I would say that even for important stuff (work/study stuff, as opposed to TV shows) I find it hard to prioritize. Just bought The Imposter Handbook that you wrote a foreword for and recommended and started reading it, while the ng-book for Angular 2 is still waiting for me as well as Machine Learning course in Coursera and lots of other catch-ups to do.
At the same time, I don't want to /delete/ them from my desk, as each one of them is super important.
Here's something I wrote 10 years ago along somewhat similar lines: <a href = http://howmanyroads.blogspot.com/2007/04/of-to-do-lists-old-and-new.html">The only way to manage a to do list, is to not have one :) </a>
Life is like an open world RPG, side quests are fun and easy to pass the time, but you have to finish those main quests at some point. That's where the real satisfaction lies.
My psychic boulderstone is that I am no longer reading enough technical books !
To get rid of that, any recommendations for .Net Core Books ( ASP.Net mainly ) ?
As much as I like google'ing articles and the selection of books on amazon being huge ...
Any book in particular you'd recommend ?
Balancing the family and work is the hardest thing I have ever done. I want to be there for my children but I also want to show them what hard work is like and things in life don't come easily.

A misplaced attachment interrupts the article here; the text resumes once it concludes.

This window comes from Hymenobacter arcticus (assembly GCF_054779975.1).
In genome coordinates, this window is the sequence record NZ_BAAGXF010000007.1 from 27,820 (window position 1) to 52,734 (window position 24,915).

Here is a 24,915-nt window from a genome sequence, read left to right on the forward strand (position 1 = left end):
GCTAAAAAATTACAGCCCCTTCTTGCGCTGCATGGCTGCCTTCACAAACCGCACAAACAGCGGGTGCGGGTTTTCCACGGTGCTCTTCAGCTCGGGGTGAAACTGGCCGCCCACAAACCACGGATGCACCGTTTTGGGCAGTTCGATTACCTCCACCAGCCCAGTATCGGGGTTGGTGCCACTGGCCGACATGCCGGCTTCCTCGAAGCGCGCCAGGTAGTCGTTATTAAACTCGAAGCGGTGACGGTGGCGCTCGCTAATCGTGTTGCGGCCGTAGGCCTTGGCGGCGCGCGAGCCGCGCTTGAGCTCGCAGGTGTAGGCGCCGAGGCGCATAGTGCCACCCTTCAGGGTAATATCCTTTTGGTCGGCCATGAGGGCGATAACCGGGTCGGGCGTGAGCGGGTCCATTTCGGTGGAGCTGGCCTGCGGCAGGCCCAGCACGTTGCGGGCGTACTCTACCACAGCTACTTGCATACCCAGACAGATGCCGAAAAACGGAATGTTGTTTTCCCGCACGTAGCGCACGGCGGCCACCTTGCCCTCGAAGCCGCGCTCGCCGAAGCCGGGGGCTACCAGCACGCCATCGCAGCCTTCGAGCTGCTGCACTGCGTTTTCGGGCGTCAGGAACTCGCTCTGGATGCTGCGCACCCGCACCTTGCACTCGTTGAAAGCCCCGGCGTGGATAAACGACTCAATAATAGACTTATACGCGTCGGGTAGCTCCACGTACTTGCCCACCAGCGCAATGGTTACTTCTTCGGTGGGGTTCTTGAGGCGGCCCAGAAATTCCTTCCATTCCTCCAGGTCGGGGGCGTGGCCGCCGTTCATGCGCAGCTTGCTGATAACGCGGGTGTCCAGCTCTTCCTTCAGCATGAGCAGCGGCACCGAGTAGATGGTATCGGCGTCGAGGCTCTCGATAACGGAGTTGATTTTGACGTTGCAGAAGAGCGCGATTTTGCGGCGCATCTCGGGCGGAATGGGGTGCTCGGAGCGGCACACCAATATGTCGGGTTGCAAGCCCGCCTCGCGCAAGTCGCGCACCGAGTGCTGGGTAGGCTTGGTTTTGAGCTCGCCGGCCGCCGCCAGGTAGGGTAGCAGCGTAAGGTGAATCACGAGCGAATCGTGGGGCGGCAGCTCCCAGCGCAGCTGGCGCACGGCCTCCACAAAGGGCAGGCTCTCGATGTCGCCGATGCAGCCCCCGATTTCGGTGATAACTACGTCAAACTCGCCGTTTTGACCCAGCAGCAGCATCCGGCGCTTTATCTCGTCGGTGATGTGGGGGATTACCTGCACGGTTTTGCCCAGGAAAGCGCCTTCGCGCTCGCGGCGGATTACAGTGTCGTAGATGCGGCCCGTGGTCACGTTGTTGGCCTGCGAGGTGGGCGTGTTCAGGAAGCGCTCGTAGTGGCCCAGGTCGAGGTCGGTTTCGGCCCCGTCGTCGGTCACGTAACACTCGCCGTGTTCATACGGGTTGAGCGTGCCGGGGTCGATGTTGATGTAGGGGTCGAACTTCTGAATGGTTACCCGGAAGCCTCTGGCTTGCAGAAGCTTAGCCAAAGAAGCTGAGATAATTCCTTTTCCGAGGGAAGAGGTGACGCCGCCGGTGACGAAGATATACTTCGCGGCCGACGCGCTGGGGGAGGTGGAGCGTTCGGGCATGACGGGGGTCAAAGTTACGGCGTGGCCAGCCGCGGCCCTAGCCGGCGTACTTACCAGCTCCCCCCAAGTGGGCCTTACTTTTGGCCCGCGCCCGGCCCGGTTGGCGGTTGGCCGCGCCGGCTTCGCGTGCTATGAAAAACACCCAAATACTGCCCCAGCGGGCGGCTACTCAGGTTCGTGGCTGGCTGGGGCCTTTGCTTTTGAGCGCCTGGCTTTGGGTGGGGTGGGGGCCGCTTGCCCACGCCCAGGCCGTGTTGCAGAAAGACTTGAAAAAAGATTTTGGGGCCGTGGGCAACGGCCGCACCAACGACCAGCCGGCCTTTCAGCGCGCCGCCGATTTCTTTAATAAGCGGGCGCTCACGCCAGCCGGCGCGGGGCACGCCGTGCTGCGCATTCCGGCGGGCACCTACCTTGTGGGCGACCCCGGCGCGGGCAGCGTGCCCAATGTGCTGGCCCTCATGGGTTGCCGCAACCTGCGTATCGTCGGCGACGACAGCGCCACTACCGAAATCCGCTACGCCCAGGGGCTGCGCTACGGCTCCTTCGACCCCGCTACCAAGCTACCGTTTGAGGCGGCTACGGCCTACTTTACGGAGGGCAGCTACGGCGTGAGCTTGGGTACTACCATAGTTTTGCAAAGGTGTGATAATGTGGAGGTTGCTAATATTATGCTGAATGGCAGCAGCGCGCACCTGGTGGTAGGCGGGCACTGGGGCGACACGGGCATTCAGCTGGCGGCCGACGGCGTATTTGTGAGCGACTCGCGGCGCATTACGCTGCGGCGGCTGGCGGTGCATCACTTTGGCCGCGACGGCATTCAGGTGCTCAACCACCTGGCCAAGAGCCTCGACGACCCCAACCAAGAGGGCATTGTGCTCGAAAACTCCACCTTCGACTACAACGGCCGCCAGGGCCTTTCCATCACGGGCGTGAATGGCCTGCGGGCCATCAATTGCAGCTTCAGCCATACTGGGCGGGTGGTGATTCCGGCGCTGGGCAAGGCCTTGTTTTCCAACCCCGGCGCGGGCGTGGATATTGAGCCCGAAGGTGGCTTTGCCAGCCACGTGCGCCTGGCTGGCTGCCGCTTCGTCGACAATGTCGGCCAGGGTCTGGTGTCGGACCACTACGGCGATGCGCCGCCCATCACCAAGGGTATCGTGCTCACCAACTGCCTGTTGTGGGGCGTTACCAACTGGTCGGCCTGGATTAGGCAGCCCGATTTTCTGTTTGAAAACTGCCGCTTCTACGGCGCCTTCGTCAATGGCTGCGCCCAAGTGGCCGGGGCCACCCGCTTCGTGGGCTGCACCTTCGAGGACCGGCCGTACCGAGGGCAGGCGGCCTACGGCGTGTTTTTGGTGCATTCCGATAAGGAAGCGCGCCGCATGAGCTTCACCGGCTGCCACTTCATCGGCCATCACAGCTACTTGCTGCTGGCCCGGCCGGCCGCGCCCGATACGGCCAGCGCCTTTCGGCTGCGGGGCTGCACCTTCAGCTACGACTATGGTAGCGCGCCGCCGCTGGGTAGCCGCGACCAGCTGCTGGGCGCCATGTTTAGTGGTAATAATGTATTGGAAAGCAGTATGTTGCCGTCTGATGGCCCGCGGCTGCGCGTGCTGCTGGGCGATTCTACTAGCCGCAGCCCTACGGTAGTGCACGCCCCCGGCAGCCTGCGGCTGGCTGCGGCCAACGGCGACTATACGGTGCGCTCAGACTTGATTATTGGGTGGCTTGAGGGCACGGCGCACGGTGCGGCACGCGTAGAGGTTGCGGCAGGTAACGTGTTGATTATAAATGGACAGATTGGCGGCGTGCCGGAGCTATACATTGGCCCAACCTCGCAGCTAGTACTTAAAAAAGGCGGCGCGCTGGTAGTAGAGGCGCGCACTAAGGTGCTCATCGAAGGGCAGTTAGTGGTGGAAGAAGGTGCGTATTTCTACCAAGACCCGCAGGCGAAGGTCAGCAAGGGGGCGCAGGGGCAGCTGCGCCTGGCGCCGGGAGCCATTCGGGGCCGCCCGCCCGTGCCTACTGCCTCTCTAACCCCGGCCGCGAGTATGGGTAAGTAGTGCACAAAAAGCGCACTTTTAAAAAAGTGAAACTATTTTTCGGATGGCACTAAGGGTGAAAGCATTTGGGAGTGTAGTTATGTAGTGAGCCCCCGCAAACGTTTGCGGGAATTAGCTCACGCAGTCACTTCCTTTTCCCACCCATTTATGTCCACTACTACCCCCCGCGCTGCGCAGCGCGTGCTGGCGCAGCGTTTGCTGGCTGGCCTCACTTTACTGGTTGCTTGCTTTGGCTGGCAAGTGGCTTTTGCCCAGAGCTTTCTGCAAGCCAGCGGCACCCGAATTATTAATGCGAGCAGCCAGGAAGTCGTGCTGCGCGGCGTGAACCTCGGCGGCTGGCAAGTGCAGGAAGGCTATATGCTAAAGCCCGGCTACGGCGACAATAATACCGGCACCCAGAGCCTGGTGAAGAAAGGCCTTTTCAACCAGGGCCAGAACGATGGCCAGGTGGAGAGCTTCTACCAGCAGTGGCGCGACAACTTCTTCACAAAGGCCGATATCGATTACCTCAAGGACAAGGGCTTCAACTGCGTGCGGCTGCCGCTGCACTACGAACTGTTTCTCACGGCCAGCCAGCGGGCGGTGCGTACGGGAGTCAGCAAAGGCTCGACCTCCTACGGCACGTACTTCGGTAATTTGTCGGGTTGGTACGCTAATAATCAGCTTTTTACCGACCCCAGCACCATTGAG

On the other hand, I like having access to some seasons on DVD/Digital so that I can go back and re-watch some old favourite episodes occasionally :)
So I stopped watching it.
Entertainment should be about entertaining you. If you're doing things you don't want to do in the name of entertainment, then you're probably doing it wrong.
Ultimately, I needed to let go of most of these books, and many other things as well. If I want to read it in the future I can buy it at that point and not have the mental weight of my failure just off to my side when I am trying to accomplish something.
Of course, I still need to learn how to stop hoarding articles, tutorials, and cool projects that I will never get around to in Pocket but one step at at time.
It is great to hear people that I follow, like you, dealing with some of the same struggles since it removes the idea that somehow they are able to accomplish it all and it is just a failure on my part that I can't.
It's subtle but it links to a NSFW site which is not relevant to this conversation.
The best part is after you purge these "failure piles," you never, ever miss them. :)
Right now the biggest "psychic weight" is my current job. It's become a very unhealthy work environment. Well, I say "become", but it became unhealthy by slow degrees many years ago and I'm only now recognizing the resulting burnout and related issues. Something something frog something something boiling water and all that.
So I'm now working on cleaning up my position a little bit, making it a little less of a hot mess for the next guy. Once that's done I'm quitting. I'll figure out what's next after I've taken a little time to rest and heal.
The thing that got to me was when I started to think, is all of this stuff really important or even remotely actually interesting? All the "funny" posts by friends I couldn't stop reading, all the selfies of the same people over and over, the trillions of cat videos (well I did kinda like those the best, hehe), all the games I played. And it hit me: it isn't, it's all just amusement, and I can easily do without it. And I could. And I do.